Genre: Drama, Thriller
Score out of ten (whole numbers only): 8

Synopsis:Darren Aronofsky continues his triumphant path, following his fantastic last three films, respectively "Requiem for a Dream", "The Fountain" and "The Wrestler". "Black Swan" symbolizes in a way, a crystallization of his themes, namely the obsessions that people possess and for whom they are willing to sacrifice everything, including their sanity and sense of self.
"Black Swan" follows the story of young Nina Sayers, a beautiful ballerina who is the utmost perfectionist, always training and trying her best to be the absolute perfection in everything she does. Nina gets a spotlight when she is chosen by her company's arrogant and seductive choreographer Thomas, to be the Swan Queen in a new interpretation of Swan Lake. Nina starts pushing herself even harder, since Thomas believes she is far too uptight and sheltered to understand the sensuality and looseness of the Black Swan of the ballet. To further complicate things, Nina feels a new rivalry from another dancer named Lily, who has just arrived from San Francisco and to whom everything just seems to flow effortlessly. To Nina she embodies all that she is not - much to her despair, she starts to believe Lily is trying to destroy her. Her attempts to capture perfection lead to unexpected developments.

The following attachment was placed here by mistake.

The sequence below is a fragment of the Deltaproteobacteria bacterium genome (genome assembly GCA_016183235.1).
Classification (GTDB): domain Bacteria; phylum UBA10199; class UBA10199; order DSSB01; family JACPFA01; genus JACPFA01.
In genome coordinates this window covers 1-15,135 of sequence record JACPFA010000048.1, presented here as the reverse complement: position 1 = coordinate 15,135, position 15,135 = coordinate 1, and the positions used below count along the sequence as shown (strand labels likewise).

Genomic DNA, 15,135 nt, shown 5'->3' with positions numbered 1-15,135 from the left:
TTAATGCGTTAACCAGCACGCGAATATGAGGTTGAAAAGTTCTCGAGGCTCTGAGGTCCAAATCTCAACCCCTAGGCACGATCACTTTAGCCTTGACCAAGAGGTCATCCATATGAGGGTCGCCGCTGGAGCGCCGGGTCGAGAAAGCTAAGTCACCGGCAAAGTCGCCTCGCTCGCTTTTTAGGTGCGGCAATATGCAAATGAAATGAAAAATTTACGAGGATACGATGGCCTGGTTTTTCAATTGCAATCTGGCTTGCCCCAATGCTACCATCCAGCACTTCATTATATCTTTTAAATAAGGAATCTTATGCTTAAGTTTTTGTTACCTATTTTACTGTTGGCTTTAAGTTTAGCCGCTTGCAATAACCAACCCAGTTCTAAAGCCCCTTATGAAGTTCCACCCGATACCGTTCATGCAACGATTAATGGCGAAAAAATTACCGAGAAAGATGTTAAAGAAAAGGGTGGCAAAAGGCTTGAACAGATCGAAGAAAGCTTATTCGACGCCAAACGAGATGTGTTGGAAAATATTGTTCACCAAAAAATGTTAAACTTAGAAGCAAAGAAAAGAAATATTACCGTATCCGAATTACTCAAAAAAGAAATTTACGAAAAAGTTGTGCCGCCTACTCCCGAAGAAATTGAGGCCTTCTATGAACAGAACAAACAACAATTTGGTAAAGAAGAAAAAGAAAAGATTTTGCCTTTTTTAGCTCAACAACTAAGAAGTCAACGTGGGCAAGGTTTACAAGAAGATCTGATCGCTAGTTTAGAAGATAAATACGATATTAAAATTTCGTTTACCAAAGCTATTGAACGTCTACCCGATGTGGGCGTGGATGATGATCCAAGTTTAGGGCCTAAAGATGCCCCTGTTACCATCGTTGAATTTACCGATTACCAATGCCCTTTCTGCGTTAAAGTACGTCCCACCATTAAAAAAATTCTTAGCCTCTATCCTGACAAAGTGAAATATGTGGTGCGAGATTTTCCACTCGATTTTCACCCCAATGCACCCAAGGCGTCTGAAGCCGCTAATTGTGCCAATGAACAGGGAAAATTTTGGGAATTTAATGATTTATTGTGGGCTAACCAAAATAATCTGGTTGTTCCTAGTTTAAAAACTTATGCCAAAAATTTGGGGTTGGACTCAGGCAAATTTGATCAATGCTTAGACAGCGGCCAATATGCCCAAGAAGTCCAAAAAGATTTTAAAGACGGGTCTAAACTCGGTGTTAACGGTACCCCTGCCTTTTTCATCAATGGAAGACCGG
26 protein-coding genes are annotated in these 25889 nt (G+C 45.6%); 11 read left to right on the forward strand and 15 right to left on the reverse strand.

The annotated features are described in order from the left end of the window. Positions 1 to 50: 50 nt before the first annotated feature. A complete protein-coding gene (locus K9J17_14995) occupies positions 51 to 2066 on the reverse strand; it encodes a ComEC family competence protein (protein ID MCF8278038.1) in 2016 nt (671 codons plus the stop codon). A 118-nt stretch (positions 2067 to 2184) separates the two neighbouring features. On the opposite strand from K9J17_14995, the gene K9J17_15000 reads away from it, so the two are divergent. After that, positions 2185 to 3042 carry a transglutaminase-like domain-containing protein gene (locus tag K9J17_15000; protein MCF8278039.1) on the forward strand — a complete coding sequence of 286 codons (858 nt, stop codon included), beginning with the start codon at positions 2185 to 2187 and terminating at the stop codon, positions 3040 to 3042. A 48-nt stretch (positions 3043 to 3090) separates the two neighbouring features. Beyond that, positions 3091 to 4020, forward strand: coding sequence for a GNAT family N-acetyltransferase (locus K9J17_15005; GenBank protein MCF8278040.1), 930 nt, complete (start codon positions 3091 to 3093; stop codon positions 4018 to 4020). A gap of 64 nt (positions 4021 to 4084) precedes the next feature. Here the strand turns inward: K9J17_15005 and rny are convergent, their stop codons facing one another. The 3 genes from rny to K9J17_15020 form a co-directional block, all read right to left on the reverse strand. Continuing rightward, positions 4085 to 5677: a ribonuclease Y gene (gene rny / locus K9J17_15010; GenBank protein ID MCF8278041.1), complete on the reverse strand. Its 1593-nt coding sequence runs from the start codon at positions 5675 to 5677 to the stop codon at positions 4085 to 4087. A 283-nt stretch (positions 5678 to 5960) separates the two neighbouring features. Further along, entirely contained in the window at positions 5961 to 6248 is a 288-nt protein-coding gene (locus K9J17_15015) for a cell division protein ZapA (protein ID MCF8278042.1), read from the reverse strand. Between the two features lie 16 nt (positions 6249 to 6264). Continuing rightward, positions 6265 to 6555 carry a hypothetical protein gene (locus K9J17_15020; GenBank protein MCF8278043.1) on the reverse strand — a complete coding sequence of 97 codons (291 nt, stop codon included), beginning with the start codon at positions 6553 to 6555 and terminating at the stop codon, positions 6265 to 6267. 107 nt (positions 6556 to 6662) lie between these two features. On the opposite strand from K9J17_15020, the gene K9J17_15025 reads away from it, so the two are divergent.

Much like "The Wrestler", where Mickey Rourke's character Randy tried to an extreme to force his body to be the entertainer he once was, Natalie Portman's Nina Sayers, goes out of her way to capture the Swan Queen she's portraying. The duality of the character starts reflecting on her personality itself, with Nina progressively altering her behavior, being consumed by a personal ambition and obsession that ultimately consumes her altogether. Nina's mother, who always has lived her life for Nina and who projects all her dreams and frustrations on her daughter, ends up being the distorted mirror of all that she once was - a little girl who never grew up. Darren Aronofsky showcases the darkness that progressively taints Nina's world, from her body bruises and changes, to the events that she witnesses, creating an atmosphere that is progressively tenser as the film progresses. The way he and his wonderful cinematographer Matthew Libatique capture the nuances of Nina's world, serve to emphasize her fears and self doubts. The performances from the film are also fantastic, from Vincent Cassel as the narcissistic Thomas, Mila Kunis who excels as the liberated Lily, the always excellent Barbara Hershey as the overbearing mother and Winona Ryder, who freezes everything as the jilted Beth (it's nice to see her in such a great, yet small role). The film however belongs to Natalie Portman, she carries it with such an amount of immersion, from the technique of the dancer, to the duality of her Nina, in the spurts of menace that erupt from within her, that is a true wonder to see her work in this film. A highlight should also be given to Clint Mansell's soundtrack. An altogether fantastic film!